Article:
Arendt & Medernach Investment Management partner Isabelle Lebbe and Arendt Regulatory & Consulting Executive Director Stéphane Badey say new requirements mean Luxembourg fund firms must ensure their AML systems and processes are fit for purpose.
More demanding AML duties
In the past, fund management firms may have seen the issue of money laundering and terrorist financing as a problem for other financial institutions, but no longer. A succession of European directives, Luxembourg laws and regulatory circulars, spell out the responsibility of management companies and AIFMs to ensure the efficacy of their AML systems and procedures, by conducting periodic risk assessments. While implementation of AML checks may be outsourced to service providers such as registrars, they remain delegates. Responsibility for compliance with the applicable rules stays with the fund’s ManCo or authorised AIFM, underlined by the requirement to appoint an anti-money laundering and terrorist financing compliance officer, within the responsible management body of the fund. This becomes all the more critical given that fund investors are no longer largely local as they may have been a couple of decades ago. Firms need to ensure robust systems are in place to curb AML risks posed by investors from all over the world – especially as the penalties for failings are more serious than ever, too.
The importance of knowledge
The obligation placed on fund firms to ensure the adequacy of their AML efforts is set out by Luxembourg’s legislation of 12 November 2004, which requires them to conduct an analysis of the risks inherent in their business activities, and to record their findings in writing. Details are set out by CSSF circular 11/529, which indicates that firms must identify their money laundering and terrorist financing risks, establish a methodology to categorise them, and devise and implement measures to mitigate them. Critical to this process is effective education and training of personnel to ensure they understand how to assess areas of potential vulnerability and to use the tools available to eliminate or at least minimise them. Which means drawing up checklists, overseeing service provider, mandates implementing alert mechanisms and establishing reporting procedures, whether the critical tasks are carried out internally or delegated to an external provider.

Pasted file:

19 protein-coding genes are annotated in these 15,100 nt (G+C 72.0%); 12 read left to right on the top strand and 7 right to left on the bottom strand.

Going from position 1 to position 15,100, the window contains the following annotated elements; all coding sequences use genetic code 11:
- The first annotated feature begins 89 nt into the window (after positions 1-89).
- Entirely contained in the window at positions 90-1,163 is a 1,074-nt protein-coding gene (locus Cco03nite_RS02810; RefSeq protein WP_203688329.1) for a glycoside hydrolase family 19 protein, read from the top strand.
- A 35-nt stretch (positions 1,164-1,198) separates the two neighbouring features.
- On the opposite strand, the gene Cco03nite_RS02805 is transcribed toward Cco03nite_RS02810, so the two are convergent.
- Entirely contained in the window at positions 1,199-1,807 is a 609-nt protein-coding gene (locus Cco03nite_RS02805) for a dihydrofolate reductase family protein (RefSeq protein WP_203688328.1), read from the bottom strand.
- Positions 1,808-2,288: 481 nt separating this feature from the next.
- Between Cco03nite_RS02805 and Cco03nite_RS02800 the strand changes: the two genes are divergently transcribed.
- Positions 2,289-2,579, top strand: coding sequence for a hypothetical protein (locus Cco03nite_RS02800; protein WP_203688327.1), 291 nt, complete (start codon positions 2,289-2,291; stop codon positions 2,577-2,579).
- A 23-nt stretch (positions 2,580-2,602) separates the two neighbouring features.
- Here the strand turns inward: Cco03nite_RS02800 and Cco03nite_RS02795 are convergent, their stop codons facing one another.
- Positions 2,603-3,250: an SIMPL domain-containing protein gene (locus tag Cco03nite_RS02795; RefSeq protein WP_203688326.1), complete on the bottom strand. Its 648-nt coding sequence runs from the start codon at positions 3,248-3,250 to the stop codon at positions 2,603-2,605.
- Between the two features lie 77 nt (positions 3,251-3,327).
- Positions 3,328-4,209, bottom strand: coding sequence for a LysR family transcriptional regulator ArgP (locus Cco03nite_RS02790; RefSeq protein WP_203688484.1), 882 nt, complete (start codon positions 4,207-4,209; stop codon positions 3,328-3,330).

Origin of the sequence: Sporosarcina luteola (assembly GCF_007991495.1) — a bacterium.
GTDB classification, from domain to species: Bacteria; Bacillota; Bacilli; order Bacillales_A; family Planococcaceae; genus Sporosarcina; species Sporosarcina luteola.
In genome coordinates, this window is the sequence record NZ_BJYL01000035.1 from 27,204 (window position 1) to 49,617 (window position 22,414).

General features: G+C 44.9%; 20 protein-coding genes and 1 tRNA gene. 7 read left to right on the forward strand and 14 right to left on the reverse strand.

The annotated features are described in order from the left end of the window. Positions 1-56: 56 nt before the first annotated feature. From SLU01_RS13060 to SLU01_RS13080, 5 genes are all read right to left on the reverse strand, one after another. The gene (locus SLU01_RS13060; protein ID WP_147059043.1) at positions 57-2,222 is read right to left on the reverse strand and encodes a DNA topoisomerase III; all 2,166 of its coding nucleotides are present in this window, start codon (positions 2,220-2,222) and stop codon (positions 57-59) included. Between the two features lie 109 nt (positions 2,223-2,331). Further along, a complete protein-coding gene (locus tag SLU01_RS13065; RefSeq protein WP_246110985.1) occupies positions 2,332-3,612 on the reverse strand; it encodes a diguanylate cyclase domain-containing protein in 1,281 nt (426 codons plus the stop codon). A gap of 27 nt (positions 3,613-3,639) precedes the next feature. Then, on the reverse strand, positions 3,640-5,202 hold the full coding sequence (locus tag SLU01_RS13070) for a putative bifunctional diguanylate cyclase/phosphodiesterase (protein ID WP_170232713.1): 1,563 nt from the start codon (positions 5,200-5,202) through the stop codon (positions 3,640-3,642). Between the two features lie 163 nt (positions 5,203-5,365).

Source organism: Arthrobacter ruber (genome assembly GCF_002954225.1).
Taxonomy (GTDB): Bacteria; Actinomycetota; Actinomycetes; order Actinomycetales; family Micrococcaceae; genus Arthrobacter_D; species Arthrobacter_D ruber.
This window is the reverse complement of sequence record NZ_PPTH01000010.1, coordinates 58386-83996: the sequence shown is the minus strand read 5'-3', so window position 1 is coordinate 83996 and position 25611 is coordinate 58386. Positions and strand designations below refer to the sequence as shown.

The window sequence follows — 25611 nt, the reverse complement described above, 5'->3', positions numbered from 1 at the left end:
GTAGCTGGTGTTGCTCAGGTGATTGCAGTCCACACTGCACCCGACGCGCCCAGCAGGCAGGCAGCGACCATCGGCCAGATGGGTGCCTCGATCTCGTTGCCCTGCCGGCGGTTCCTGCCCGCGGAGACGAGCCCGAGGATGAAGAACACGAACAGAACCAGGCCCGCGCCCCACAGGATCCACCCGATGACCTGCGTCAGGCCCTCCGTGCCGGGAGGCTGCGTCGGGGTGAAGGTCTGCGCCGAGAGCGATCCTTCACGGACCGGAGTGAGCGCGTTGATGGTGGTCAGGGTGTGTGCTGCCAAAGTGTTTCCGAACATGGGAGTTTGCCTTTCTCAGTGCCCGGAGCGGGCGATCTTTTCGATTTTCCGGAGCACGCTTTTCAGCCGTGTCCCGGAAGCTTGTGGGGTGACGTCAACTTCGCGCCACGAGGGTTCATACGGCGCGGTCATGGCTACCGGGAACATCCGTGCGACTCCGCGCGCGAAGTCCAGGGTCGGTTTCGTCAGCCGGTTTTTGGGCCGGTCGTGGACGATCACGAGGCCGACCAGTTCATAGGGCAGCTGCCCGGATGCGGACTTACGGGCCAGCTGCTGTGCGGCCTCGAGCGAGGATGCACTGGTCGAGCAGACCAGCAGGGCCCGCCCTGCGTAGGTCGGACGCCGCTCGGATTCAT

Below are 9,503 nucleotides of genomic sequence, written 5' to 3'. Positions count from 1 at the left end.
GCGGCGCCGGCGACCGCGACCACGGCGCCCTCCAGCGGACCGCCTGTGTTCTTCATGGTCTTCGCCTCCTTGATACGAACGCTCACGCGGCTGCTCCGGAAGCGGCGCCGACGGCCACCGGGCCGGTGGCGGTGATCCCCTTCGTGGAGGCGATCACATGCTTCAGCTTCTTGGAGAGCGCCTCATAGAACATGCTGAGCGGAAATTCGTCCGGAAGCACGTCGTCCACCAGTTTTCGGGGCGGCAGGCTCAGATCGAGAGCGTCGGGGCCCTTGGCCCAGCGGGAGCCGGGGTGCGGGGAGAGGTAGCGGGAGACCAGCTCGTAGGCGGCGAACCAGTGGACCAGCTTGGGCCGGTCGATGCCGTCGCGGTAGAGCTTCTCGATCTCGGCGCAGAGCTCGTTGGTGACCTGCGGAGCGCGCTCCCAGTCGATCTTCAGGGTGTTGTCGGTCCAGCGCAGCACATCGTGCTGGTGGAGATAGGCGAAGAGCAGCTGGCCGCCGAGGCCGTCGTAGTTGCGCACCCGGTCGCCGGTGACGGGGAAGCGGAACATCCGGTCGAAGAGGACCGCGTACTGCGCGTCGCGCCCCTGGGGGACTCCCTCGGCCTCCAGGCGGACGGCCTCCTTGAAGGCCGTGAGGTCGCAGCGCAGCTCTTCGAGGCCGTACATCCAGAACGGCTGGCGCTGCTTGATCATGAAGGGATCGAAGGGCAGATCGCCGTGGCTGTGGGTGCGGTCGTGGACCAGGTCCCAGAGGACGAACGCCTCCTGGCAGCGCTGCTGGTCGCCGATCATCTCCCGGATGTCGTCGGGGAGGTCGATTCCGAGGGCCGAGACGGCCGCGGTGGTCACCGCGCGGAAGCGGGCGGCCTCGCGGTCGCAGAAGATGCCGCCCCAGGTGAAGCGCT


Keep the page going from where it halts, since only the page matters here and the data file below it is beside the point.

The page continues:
A comprehensive approach to compliance
Fund firms don’t have to tackle this responsibility alone. Arendt Institute has created an e-learning solution dedicated to the risks and responsibilities of industry members, designed to ensure employees understand what’s expected from them but also where due diligence efforts need to be focused, such as distribution networks and markets carrying heightened risks. The course content draws on the practical experience of Arendt Regulatory & Consulting on the ground with Luxembourg fund administrators, coupled with the legal expertise of Arendt & Medernach. The training represents an important element in the review service offered by Arendt Regulatory & Consulting, with specialist input from the law firm, of AML programmes, analysis of a fund investor base and risk factors, followed by recommendations for improvement and assistance in implementing them. AML obligations may continue to expand, but fund providers can draw on the assistance they need to be sure to meet them. Arendt Institute has created hand in hand with Thompson Reuters an agile platform allowing customisation and delivery e-learning courses to client. An ideal product which already contains a robust anti-money laundering training course…